The study, which is preliminary and has not yet been peer-reviewed, was designed to follow dosing and treatment procedures used for hospitalised Covid-19 patients in a large human trial.
It involved two groups of six rhesus macaques that were deliberately infected with SARS-CoV-2.
One group received the drug, which was developed by Gilead Sciences, and the other group did not.
The group receiving the drug got their first intravenous dose 12 hours after infection then every day subsequently for six days.
The scientists timed the initial treatment to occur shortly before the virus reached its highest levels in the animals’ lungs.
The treated animals showed significant improvement 12 hours after their first dose, a trend that continued over the week-long study.
One of the six treated animals showed mild breathing difficulty, while all six of the untreated monkeys had rapid and difficult breathing.
The amount of virus found in the lungs was significantly lower in the treated group compared to the untreated group. The treated group also had less lung damage.
Remdesivir was among the first drugs mooted as a treatment for the novel coronavirus and its randomised clinical trials are at an advanced stage.
The health news website Stat reported the drug had shown great efficacy at a Chicago hospital where patients who are part of those trials are being treated.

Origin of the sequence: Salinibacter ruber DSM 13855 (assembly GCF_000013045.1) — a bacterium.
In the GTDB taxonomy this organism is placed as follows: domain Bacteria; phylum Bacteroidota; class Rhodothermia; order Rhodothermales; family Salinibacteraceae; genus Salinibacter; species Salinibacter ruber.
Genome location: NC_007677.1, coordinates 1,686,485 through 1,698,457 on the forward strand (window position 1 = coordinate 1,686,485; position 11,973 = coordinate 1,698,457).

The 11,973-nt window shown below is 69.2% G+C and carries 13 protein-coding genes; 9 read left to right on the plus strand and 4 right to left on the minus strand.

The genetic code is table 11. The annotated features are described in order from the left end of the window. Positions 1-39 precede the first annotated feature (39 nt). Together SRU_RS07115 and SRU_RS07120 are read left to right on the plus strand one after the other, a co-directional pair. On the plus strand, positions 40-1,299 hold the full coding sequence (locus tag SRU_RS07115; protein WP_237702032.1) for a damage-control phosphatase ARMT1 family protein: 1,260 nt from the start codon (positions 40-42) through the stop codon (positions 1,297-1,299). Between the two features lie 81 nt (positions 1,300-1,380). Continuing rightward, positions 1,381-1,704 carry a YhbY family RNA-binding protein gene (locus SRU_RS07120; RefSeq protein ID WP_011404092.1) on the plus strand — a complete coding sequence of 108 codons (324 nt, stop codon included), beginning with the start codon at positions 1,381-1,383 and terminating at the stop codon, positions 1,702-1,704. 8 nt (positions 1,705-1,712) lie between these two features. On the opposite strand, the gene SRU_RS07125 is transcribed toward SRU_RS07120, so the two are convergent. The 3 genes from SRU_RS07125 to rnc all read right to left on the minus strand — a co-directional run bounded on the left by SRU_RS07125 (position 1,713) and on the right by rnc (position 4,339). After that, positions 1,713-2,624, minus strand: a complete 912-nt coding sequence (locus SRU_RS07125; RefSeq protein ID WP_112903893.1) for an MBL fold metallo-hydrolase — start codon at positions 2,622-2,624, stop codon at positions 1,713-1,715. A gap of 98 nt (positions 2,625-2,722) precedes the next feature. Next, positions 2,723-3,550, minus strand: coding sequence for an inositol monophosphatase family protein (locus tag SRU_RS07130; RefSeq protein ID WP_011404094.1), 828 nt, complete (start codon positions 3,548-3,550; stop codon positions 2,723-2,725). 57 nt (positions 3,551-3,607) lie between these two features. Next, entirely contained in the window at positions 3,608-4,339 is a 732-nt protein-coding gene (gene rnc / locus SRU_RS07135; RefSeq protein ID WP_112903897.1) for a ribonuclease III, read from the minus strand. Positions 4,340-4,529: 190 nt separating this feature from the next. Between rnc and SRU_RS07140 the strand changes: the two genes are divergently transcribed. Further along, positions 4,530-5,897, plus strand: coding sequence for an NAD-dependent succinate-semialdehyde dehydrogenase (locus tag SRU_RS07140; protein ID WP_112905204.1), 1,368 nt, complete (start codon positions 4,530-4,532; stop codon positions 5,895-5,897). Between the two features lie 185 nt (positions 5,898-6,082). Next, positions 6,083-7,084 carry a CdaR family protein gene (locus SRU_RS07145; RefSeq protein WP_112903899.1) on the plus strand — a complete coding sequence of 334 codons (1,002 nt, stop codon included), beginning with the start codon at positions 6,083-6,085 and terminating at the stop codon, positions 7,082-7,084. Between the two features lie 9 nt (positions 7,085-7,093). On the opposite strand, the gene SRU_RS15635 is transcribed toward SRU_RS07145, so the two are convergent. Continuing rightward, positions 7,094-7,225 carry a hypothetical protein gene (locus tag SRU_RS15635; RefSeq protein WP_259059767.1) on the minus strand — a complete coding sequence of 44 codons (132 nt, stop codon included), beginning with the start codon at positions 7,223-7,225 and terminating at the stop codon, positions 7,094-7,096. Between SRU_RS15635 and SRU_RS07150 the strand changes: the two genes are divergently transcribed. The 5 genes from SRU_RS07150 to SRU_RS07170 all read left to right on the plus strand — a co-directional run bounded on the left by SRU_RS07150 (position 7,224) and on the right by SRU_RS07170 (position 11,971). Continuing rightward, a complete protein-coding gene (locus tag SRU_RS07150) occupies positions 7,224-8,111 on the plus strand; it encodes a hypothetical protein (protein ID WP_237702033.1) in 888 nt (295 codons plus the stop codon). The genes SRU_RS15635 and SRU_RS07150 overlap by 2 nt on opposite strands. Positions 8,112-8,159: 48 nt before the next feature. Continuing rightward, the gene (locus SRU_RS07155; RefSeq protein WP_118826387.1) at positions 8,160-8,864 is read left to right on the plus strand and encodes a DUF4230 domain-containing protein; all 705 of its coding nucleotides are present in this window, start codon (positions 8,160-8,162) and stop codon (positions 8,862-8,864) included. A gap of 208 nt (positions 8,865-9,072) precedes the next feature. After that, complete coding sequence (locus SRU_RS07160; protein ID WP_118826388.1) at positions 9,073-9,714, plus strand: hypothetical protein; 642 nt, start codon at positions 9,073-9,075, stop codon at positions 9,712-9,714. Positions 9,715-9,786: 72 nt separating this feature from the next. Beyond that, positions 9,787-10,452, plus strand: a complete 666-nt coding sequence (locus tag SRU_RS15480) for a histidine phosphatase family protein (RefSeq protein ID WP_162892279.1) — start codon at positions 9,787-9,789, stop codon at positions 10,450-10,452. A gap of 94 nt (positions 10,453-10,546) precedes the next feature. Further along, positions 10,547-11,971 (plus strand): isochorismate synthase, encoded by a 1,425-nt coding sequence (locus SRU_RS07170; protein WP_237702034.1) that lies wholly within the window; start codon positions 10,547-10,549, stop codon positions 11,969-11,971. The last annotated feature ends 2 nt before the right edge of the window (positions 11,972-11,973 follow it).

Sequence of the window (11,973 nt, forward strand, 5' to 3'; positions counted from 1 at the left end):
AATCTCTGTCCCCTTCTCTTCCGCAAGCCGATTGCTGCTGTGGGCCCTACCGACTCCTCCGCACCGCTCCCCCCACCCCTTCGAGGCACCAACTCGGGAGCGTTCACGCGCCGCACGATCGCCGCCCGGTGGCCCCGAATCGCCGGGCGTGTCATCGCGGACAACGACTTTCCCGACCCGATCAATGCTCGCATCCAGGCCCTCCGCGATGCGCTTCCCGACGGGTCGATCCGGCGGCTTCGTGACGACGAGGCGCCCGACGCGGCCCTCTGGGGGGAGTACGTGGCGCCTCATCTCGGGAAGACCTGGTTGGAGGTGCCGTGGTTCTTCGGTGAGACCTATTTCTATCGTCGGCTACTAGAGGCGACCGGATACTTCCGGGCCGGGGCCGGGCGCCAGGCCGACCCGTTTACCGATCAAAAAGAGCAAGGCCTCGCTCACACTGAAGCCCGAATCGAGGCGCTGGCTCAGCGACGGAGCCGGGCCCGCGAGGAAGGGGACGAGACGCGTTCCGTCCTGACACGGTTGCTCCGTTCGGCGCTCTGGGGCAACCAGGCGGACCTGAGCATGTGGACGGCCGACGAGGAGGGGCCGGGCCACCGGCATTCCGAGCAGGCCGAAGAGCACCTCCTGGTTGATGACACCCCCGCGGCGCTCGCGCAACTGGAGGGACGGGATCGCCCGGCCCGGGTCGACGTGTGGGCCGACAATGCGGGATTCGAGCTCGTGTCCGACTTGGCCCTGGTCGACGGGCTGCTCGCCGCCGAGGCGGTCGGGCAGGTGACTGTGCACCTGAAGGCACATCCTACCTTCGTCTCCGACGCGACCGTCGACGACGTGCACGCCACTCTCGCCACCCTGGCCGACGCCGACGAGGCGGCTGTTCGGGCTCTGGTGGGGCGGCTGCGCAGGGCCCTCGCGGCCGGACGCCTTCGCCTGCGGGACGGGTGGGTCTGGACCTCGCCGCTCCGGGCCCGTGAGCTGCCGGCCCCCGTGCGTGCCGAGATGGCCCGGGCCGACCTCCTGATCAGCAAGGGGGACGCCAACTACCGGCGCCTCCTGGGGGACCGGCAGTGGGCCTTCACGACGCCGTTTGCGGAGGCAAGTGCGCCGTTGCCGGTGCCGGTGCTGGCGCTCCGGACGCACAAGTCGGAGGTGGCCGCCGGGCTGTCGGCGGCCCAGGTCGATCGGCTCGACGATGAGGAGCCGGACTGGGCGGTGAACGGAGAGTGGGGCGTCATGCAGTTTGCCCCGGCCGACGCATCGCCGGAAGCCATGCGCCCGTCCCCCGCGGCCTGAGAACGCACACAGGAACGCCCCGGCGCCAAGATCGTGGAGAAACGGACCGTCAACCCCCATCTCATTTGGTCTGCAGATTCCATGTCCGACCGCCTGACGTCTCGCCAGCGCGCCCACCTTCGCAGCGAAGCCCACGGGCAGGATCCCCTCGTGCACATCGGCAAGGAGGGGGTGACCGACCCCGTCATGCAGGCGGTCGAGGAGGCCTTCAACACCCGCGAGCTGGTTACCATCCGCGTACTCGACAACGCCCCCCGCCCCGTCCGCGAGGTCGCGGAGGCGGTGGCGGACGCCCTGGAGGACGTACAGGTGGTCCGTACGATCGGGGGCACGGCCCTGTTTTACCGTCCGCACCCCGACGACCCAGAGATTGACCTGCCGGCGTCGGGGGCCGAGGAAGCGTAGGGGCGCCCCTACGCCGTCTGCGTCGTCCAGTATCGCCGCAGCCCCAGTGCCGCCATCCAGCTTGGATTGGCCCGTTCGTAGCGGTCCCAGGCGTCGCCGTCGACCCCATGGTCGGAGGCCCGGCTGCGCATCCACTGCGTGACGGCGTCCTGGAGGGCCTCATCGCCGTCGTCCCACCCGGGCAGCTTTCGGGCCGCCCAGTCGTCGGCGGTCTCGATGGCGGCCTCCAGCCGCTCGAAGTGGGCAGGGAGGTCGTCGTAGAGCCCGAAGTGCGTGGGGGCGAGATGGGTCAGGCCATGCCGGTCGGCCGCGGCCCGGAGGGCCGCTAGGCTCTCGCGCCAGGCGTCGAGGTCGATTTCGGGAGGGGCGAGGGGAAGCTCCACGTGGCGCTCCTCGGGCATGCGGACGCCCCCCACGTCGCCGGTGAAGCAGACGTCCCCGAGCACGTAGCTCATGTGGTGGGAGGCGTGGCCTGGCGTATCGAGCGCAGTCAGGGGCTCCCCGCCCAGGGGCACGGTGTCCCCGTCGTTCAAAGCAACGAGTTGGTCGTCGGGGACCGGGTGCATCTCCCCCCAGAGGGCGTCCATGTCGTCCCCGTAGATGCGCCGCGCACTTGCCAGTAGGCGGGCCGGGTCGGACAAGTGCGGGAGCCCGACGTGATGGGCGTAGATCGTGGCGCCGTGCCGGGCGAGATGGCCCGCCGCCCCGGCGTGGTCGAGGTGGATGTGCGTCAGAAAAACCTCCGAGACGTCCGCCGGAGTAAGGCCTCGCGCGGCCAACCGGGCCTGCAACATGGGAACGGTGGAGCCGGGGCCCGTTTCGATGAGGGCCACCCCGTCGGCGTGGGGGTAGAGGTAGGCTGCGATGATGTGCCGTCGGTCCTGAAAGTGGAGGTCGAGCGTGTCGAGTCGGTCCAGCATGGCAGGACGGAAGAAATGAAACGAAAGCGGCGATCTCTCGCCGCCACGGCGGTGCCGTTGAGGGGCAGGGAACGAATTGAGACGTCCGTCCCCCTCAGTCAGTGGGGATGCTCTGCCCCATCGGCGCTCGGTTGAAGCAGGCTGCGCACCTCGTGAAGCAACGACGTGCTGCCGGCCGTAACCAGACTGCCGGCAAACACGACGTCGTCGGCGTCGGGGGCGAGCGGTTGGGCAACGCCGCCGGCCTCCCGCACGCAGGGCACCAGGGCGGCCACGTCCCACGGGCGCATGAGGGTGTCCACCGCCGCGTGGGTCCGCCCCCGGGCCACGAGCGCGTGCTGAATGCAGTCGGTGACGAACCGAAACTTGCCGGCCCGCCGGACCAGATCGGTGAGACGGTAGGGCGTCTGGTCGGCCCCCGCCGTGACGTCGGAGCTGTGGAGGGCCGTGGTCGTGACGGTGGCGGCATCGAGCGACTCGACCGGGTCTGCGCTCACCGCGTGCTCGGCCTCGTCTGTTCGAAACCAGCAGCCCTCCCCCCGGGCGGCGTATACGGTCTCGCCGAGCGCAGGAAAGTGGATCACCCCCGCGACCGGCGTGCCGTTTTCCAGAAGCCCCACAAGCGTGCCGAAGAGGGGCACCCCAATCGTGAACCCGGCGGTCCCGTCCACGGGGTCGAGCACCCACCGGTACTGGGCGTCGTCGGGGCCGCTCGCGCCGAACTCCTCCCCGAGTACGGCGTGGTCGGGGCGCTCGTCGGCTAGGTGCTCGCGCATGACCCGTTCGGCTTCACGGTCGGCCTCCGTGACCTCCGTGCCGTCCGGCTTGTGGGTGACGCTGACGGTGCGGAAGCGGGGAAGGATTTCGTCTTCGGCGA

Remdesivir causes the virus to add mutations that can destroy it.
Meanwhile, Gilead Sciences Inc on Friday increased enrolment target by 3,600 for a trial testing remdesivir, a day after the report said the drug was showing promise.
Shares of the company rose eight per cent after Stat detailed rapid recovery in fever and respiratory symptoms in Covid-19 patients at the University of Chicago Medicine hospital.
The enrolment estimate in the trial run by Gilead was increased to 6,000 patients from 2,400 previously, according to clinicaltrials.gov, a register of clinical trials.
Brokerage Piper Sandler said rationale for the increase was to widen access to remdesivir and to gather additional data on the drug, noting that there were no additional changes to the goals.
Gilead did not immediately respond to a request for comment on increased enrolment.
The company has previously said it was shifting from a system of individual compassionate-use requests to expanded access programmes.
There are currently no approved treatments or vaccines for the novel coronavirus and remdesivir is one of the treatments that has captured investor attention.